Attending Asheville School is like being part of a small town.
Lasting friendships and a sense of belonging prevail. Students find themselves in a new environment with new people and great opportunities. At first, living away from home can be a little scary. But it doesn't take too long to make friends and thrive in this welcoming environment. Students have a lot of responsibility here, for themselves as well as for the community. They also receive an equal dose of support.
The Honor Code
In our small community, one person's actions affect everyone.
We expect our students to live by high ethical standards. The foundation of ethical behavior is honesty. At Asheville, students agree to uphold an Honor Code. What are the visible signs of the Code in action? Bookbags are strewn about—because students know their belongings will be there when they return. Students "pledge" and sign all independent work. And students constitute the majority of the Honor Council, the educational and disciplinary body which hears all violations of the Code. As a result, our students live with a fair measure of freedom: trusted by the adults and trusting one another.
Each student has a faculty advisor who is concerned about the student in all facets of school life. Advisors offer guidance on a range of personal and academic matters, including college planning and summer job opportunities. When grades are sent home, faculty advisors meet with students to discuss their progress at the end of each term and write reports to parents as well. Should a student be required to appear before the Conduct Council, the Student Affairs' Office would inform the appropriate advisor, who accompanies the student during the Council's meeting and supports the student through the process. If an advisor is unavailable, the student may select another faculty member to attend. Similarly, an advisor is a great support to students who are involved in an Honor violation. We encourage students to draw upon the experience of our faculty when they need advice or support.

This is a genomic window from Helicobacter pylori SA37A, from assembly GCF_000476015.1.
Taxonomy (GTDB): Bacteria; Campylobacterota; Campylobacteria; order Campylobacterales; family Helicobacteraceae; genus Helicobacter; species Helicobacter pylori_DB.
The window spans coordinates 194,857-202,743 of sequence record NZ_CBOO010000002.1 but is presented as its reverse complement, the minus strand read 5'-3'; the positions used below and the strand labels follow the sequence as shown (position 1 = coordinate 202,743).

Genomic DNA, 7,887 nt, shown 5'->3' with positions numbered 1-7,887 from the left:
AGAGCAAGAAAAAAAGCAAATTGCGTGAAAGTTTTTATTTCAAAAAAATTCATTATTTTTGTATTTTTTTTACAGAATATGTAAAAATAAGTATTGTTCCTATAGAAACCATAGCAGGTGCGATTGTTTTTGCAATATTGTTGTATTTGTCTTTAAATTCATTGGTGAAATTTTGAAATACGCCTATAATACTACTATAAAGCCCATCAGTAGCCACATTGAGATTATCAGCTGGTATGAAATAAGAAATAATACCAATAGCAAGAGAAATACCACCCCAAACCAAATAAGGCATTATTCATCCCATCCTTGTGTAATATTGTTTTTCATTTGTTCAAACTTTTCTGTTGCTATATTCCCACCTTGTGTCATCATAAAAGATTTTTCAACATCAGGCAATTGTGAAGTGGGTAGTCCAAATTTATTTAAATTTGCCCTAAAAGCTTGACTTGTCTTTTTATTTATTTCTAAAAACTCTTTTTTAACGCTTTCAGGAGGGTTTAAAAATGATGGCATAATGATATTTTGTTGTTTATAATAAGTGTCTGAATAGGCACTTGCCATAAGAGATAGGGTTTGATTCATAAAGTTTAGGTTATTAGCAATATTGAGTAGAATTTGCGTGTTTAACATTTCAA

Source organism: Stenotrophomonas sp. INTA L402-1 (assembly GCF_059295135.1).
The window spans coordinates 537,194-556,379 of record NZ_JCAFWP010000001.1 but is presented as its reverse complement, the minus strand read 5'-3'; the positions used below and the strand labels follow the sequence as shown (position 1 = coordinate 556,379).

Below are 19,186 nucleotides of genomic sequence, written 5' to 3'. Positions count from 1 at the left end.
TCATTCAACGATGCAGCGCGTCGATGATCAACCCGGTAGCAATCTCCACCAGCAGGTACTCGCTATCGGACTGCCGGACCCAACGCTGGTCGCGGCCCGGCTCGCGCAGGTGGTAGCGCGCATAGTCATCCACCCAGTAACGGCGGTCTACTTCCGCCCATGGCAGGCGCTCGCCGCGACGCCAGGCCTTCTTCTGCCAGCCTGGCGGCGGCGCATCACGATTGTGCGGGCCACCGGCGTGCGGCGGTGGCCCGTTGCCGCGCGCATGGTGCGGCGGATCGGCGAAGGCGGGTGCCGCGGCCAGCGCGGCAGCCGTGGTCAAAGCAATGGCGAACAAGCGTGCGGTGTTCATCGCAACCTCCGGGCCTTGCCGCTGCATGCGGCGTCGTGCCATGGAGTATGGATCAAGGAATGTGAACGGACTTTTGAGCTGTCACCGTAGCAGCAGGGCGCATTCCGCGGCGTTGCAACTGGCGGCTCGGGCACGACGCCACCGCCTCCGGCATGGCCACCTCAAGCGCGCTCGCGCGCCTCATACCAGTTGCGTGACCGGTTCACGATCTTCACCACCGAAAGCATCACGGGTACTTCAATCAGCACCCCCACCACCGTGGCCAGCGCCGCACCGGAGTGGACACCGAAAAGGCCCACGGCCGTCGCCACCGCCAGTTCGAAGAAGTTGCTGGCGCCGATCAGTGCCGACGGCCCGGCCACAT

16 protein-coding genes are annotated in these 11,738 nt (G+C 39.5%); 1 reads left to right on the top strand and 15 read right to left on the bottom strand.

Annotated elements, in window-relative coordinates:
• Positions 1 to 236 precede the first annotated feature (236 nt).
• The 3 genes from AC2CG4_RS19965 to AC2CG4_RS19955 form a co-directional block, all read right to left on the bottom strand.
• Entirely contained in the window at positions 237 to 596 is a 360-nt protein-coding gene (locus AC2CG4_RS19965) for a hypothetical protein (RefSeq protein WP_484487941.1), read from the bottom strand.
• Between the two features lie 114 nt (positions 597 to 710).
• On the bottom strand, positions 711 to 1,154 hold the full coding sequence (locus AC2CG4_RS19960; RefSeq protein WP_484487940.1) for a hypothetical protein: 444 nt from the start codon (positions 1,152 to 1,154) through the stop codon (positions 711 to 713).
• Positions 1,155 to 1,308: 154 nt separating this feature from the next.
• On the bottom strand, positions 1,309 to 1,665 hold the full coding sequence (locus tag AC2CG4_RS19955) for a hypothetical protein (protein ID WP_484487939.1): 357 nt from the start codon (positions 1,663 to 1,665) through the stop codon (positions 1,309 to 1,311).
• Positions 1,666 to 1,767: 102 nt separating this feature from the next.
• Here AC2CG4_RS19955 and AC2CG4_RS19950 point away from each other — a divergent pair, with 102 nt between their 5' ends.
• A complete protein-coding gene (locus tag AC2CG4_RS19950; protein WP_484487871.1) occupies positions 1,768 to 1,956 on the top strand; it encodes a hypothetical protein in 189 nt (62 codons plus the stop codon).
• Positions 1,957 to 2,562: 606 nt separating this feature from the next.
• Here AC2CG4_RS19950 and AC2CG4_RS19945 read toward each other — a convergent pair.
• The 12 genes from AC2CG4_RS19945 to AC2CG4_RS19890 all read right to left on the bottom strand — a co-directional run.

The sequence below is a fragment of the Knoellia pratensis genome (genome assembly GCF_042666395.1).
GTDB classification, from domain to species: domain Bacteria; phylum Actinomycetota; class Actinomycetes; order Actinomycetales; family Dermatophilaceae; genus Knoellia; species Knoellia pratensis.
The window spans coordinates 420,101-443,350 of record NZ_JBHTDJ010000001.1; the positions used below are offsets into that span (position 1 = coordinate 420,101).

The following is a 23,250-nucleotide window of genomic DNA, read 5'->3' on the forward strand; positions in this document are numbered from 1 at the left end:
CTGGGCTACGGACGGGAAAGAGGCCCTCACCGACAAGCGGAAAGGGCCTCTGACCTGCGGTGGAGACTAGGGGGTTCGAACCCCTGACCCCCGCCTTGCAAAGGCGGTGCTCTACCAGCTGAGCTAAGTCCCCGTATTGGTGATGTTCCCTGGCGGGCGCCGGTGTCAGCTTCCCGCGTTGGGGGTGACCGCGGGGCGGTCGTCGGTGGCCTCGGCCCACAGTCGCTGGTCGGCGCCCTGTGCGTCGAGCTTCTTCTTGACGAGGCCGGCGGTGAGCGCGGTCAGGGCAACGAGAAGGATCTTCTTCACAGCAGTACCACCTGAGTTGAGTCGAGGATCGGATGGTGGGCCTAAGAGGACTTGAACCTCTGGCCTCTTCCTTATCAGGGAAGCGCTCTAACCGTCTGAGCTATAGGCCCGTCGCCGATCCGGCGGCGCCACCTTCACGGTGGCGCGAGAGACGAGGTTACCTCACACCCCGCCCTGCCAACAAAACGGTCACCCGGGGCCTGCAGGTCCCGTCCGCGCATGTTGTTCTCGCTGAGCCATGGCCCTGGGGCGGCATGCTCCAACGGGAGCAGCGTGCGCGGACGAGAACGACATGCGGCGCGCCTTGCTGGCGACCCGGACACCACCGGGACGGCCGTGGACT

Health & Wellness
The school offers four community discussions each year as students transition into the community life/residential boarding school program. Outside presenters lead students in workshops that promote healthy relationship building, healthy eating habits, responsible money management, and a positive transition for college-bound seniors. Students also participate in a comprehensive substance abuse prevention program. By actively participating in the school's Health & Wellness program, Asheville School faculty members are committed to teaching healthy life habits to all members of the community.
We all benefit from spiritual time. Required chapel allows students an opportunity to look within and without for answers.
Asheville School is non-denominational, but we do value our Judeo-Christian heritage. During weekday chapel services on Mondays and Thursdays, students share their views on school or life. On Sundays for our boarders, the chaplain generally leads the service, with students and faculty serving as readers, musicians, etc. Often, a representative from a different religious tradition will visit to share their reflections with the community.